Thanks, all, for the suggestions. FYI, we’re staying at an Airbnb, not a hotel.

Some of the Airbnb people have connections or at least know good deals. I’ve been looking to stay in the area in September and some of them say so in their ads. Can’t hurt to ask them.

I live in Napa and used to be in the wine hospitality industry, but it’s been a while so take this for what it’s worth. I grew up here and saw this area change drastically in the last forty years, so I’m a bit cynical about a lot of it, so here’s some bullet points from a long time local.

I’ve been on the wine train. I like trains too, but I wouldn’t bother. It’s just a rolling restaurant and if you do a dinner excursion in October it will be dark and you won’t see anything.

The traffic isn’t horrible in October either, so just drive yourself. You’ll have more flexibility to be spontaneous. In fact, that’s what I recommend. Don’t make big plans. Just head upvalley and follow your whims. Nobody here makes bad wine.

Take one winery tour. No need to do more. Most places charge for the tasting and maybe the tour. You may need a reservation. October is crush season, so there’ll be lots to see and smell.

Skip Oakville Grocery. Packed full of tourists and hard to get in and out. Go to Guigni’s Deli (pronounced Joony)in the middle of St Helena. Great sandwiches and the place hasn’t changed in forty years. A true locals joint.

Rutherford Grill is a great restaurant, another local fave.

If the weather is good, get up early and watch the hot air balloon launches. Usually in Yountville.

Domaine Chandon and Mumm are great places for sparkling wines. Go to Prager for port.

Don’t sweat the “Disneyland” type places. Sterling and, Castella D’Amarosa are cool in their own way, but very cynically touristy. (If you must, I recommend Sterling. Cool tram ride to the top, great view, great wine. I used to work there.)

Go to Calistoga and walk around. It’s a lot more authentically “Napa” than most places. You can have a hot mud bath if that’s your jam.

Be prepared to spend money. Everything’s expensive. There’s exactly one fast food place north of Napa proper.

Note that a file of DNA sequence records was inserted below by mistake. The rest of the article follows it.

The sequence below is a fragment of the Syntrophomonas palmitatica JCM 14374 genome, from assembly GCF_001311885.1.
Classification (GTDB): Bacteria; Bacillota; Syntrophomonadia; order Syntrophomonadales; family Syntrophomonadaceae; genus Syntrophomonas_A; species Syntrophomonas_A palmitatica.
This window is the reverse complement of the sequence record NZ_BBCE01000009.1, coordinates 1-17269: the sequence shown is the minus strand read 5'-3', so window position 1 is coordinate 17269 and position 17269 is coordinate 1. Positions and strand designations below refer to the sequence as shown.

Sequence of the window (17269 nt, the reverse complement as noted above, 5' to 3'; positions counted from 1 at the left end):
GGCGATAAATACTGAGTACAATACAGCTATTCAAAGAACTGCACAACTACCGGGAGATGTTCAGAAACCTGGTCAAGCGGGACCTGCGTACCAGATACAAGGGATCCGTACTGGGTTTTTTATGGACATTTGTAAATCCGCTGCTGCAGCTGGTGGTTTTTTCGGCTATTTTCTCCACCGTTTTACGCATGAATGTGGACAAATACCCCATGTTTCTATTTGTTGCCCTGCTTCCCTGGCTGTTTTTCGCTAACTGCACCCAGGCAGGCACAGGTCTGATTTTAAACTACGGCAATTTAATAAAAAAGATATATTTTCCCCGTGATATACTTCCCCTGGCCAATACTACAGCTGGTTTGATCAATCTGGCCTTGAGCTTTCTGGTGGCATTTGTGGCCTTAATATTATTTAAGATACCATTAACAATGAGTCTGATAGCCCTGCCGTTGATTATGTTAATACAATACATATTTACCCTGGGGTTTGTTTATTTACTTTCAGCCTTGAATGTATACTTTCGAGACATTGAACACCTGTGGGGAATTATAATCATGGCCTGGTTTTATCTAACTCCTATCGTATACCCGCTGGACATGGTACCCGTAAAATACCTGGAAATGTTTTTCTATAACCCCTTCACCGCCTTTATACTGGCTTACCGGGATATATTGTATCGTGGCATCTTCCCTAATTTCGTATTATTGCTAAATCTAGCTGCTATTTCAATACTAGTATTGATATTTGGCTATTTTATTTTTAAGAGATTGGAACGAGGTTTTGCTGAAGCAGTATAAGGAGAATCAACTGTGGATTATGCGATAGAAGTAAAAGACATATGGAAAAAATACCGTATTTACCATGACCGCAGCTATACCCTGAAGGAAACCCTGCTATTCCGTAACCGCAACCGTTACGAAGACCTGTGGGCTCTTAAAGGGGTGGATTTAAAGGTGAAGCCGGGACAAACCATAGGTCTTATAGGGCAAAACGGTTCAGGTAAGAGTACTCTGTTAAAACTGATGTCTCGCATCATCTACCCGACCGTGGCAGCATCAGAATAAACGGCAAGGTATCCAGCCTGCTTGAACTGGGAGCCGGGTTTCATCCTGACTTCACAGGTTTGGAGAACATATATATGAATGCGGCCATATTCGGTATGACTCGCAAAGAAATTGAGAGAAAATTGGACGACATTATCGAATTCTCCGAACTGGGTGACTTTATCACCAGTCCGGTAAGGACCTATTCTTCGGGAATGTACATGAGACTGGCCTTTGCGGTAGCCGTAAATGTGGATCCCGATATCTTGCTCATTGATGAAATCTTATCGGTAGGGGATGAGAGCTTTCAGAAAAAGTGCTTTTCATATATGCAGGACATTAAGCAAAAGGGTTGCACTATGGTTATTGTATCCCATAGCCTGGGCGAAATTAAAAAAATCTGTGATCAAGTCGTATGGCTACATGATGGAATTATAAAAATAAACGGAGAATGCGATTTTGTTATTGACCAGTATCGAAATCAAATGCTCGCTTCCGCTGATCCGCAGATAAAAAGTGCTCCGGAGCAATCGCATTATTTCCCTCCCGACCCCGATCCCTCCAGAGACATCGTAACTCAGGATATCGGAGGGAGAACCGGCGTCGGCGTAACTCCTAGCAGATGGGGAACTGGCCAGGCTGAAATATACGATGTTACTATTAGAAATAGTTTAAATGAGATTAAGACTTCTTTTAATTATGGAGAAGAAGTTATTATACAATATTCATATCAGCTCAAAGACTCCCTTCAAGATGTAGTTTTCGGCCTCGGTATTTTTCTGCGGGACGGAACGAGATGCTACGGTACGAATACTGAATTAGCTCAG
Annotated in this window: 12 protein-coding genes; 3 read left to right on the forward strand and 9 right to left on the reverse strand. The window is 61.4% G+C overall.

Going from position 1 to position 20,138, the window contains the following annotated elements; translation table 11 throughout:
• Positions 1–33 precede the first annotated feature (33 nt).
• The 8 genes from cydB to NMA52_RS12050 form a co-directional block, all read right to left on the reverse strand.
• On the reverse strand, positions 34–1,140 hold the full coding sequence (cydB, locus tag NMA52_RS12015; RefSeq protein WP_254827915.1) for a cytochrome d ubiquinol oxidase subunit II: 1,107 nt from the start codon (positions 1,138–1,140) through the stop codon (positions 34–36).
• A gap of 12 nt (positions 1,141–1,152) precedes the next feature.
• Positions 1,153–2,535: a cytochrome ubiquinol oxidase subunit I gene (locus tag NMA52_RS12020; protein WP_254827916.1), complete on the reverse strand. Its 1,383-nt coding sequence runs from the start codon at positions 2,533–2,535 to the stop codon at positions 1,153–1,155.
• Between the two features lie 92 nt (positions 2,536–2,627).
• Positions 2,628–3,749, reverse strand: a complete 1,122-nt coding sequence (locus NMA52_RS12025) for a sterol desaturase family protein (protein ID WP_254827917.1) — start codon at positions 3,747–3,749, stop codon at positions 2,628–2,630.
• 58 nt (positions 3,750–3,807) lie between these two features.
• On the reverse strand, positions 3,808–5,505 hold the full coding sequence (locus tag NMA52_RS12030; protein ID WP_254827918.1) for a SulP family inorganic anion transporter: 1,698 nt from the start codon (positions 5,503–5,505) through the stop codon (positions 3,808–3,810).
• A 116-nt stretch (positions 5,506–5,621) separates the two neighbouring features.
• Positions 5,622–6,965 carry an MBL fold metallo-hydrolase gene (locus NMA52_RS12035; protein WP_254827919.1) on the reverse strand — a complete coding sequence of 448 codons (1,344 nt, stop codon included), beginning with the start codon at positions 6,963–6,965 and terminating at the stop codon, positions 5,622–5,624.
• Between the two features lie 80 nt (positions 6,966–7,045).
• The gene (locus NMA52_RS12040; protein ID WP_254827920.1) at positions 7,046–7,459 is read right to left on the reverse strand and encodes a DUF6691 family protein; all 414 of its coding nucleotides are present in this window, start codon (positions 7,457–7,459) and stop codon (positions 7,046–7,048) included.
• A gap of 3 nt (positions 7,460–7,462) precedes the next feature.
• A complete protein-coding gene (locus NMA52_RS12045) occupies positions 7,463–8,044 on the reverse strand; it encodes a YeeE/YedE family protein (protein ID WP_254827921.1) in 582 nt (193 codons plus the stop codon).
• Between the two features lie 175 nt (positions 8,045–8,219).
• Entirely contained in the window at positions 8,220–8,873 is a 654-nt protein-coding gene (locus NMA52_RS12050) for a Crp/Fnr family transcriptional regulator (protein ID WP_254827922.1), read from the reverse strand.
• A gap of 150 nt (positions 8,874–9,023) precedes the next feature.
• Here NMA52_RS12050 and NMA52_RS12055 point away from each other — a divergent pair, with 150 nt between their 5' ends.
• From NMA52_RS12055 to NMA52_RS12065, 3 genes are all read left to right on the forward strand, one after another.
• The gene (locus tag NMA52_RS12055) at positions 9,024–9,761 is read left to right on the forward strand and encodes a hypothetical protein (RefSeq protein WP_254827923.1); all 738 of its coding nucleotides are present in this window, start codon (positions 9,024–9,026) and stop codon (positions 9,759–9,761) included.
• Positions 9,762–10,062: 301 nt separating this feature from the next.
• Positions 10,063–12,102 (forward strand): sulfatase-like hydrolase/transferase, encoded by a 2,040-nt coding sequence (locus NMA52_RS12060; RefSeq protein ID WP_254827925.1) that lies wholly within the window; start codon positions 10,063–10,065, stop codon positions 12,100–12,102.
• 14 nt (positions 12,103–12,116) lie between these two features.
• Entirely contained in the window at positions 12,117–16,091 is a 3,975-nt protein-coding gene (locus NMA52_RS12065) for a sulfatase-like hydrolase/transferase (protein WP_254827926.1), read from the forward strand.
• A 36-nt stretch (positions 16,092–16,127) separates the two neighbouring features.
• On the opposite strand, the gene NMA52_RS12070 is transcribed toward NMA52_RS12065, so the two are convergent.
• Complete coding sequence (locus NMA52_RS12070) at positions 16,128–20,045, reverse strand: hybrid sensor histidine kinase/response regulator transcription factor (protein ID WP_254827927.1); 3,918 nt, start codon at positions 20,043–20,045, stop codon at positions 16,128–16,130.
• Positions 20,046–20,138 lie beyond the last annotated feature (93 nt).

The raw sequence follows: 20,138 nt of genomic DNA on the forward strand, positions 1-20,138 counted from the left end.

Yountville is food central. Home to the French Laundry, but don’t expect to get in. Chef Keller has another place there, though. Bouchon. It’s a French bistro.

Oxbow Market in Napa is pretty nice. It modeled on the ferry building market in San Francisco. Lots of little shops under one roof. Downtown Napa offers lots of cool shopping, too, plus tasting rooms.

Do you golf? Silverado Resort has two 18 hole courses designed by Johnny Miller. The PGA tour stops there in October, too.

Drive up into the hills. Super pretty scenery and some winery gems.

Hike to the top of Mt St Helena. It was the inspiration for Treasure Island by Robert Louis Stevenson. You can see the Pacific Ocean and San Francisco on a clear day from up there. It’s a bit of a strenuous hike.

St Helena is pronounced Saint Heleena. Long e on the second syllable.

That’s about all I have time for right now. Lemme know if you need more.

How could I forget to plug my friend’s winery? Duh.

Judd’s Hill, just north of Napa on Silverado Trail. Nice small family owned winery. Great wine. You’ll need a reservation. The owner, Judd, runs the Hawaiian band I play in.

Thanks very much, Jumpbass!

Thoughts in no particular order:

Before you go
Watch Bottle shock. Filmed in Sonoma, but set in Napa and gives lots of perspective on the area. These are farmers at heart, even if big corporate interests are buying up land and labels. Somm and its sequel both are interesting as well, but different perspectives.

Wine train
Nice restoration. Track is straight, flat. Two primary values: (1) if you really, really like and prefer trains to anything else in the area and (2) if you use the train to ferry you between wineries while drinking (i.e., to replace a driver).

Tour companies
Reasons for a tour company are (1) access to X winery that you really like or (2) driver. If there is no X winery that you really care about, just pick the best value driver.

Aside: Unless you have a clear designated driver, having a driver matters.

Wineries to visit
I second John Mace’s suggestion of at least one champagne house. Chandon is fine. I tend to send people to Domaine Carneros, which I think presents more grandly.

Otherwise, buy a laminated map of Napa (available at convenience stores) and just pick places that suit your fancy. I’d do a loop up 29 and down Silverado trail, or vice versa. 29 has the towns, Silverado is more rural (and has less traffic). Call wineries in the 10-30 minutes before you show up, or just ask the folks at winery #1 what they recommend for winery #2. Many wineries take reservations or have limited seatings. But don’t worry about missing out - as Jumpbass wrote, it’s all good.